Made in the U.S.A.

When money isn’t an issue, global surrogacy also goes in the other direction.

Surrogacy is banned in China. So when Tony Jiang and his wife, who live in Shanghai, discovered they couldn’t have children on their own, they decided to look overseas, and ended up traveling to a surprising place for help.

“I already tried illegal underground surrogates in southern China, which turned out to be a total failure,” Jiang told America Tonight. “So that’s why afterwards I would try to explore international surrogacy industry. I checked with the surrogates from India, Ukraine, and Thailand. They had the solution in California.”

Three years and $275,000 later, Jiang and his wife now have three children: a daughter and a twin boy and girl, who were all born from the same surrogate. If they had been born in China, Jiang and his wife would be in violation of Chinese law. But the children were born in The Golden State; they’re all American citizens.

The government has already relaxed its one-child policy, permitting couples to have two children if at least one spouse is an only child, like both Jiang and his wife. But Chinese couples who have more than two children still face heavy penalties, so surrogacy is attracting the Chinese parents who can afford it to come to the U.S.

“It means that they’re getting their children with foreign passports,” said Jiang. “So they don’t bother registering that newborn as a Chinese citizen.”

Soon after his children were born, friends began asking Jiang for help. Before long, the young father was in the business of babies, setting up his own surrogacy agency, DiYi Consulting, which has helped nearly 100 couples since it began operating in 2012.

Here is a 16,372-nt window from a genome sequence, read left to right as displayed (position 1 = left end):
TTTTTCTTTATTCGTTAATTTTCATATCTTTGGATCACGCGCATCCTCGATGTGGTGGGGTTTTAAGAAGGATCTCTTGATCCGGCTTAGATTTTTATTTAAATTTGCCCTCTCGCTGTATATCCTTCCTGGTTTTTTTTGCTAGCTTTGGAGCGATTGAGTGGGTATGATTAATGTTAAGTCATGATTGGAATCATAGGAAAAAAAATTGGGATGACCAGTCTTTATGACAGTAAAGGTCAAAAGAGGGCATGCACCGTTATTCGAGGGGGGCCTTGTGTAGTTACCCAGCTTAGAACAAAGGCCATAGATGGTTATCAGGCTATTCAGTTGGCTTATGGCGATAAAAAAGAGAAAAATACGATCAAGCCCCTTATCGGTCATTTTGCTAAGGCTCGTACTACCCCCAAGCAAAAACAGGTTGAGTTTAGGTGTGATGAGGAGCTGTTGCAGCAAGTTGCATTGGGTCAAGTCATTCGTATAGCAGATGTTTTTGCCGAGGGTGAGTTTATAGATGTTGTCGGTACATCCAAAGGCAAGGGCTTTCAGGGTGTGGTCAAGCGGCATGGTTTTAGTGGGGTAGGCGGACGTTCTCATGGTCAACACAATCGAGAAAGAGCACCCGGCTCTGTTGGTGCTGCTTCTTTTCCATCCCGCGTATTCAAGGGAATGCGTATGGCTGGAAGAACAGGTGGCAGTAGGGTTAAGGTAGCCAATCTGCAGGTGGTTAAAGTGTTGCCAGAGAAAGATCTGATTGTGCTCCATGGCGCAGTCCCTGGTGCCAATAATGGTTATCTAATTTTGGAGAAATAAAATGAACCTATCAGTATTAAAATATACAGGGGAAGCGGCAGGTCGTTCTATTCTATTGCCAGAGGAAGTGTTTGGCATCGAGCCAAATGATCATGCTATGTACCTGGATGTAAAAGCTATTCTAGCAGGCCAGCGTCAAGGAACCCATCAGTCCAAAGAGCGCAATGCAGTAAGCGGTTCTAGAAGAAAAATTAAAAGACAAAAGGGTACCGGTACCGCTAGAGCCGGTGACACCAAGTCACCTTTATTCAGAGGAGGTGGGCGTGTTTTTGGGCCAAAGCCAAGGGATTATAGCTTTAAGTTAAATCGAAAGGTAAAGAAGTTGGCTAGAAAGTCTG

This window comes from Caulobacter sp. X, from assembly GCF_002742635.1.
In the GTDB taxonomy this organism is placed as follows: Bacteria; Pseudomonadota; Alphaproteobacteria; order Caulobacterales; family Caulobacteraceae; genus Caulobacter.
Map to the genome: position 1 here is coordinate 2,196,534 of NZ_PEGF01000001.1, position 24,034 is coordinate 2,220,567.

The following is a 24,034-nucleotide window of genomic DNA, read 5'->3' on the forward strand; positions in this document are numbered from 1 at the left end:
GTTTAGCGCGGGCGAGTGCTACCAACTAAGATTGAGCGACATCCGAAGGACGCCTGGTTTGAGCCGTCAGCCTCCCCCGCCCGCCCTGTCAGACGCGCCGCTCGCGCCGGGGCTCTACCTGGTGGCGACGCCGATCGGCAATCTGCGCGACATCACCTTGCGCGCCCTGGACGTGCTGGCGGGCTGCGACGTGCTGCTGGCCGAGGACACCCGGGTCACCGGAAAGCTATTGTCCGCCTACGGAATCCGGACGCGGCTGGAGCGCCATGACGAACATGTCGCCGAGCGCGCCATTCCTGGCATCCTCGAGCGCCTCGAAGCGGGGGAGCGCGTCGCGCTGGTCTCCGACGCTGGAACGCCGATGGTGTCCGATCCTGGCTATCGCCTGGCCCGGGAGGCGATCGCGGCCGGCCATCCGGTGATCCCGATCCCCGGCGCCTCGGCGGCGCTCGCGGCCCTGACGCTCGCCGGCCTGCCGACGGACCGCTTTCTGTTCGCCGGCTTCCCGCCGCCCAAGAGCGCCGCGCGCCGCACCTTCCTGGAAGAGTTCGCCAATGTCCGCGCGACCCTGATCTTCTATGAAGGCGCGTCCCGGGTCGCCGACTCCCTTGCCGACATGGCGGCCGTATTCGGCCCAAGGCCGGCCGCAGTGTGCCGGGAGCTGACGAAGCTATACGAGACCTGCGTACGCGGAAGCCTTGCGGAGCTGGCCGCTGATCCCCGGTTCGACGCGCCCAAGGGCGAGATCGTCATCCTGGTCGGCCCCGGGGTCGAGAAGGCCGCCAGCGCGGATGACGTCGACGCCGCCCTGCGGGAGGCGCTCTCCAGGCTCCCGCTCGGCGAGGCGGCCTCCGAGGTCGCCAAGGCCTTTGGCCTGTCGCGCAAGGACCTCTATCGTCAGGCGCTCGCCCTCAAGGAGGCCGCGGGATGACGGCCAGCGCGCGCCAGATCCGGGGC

In addition to skirting China’s child restrictions, American surrogacy also opens a window for emigration. Upon turning 21, children born in the U.S. can apply for green cards for their parents.

Jiang pointed out another advantage in the American surrogate experience: gender selection.

Many Chinese seeking American surrogates request boys because male children are still culturally preferred. That’s possible in the U.S., where gender selection in technically straightforward through in vitro fertilization.

“It’s not commercially open or allowed in greater China region,” Jiang explained. “Especially for those couples already having a girl or a boy and they are doing further family building, gender selection will be very essential to them.”

Three of the nearly 100 Chinese couples Jiang’s agency has helped are gay, but he said infertility is what has motivated most of his clients to seek out surrogacy.

According to the Chinese Population Association, some 40 million Chinese citizens are infertile – about 12.5 percent of people of childbearing age. That number has quadrupled over the past 20 years.

But surrogacy in the U.S. is only available to those who can afford it. Jiang said a basic package, including one IVF cycle, costs between $120,000 and $170,000.

“I think 90 percent of my clients are private business owners,” Jiang said. “They have very high income. Also, maybe some middle class and above.”

Although there are no official statistics on the number of Chinese parents who come to the U.S. for surrogacy, agencies say it’s growing rapidly. All they have to do is point out the growing number of American surrogacy clinics and agencies that are hiring Mandarin speakers and developing websites in Chinese.

Going Global for a Family, Al Jazeera (May 12, 2014).

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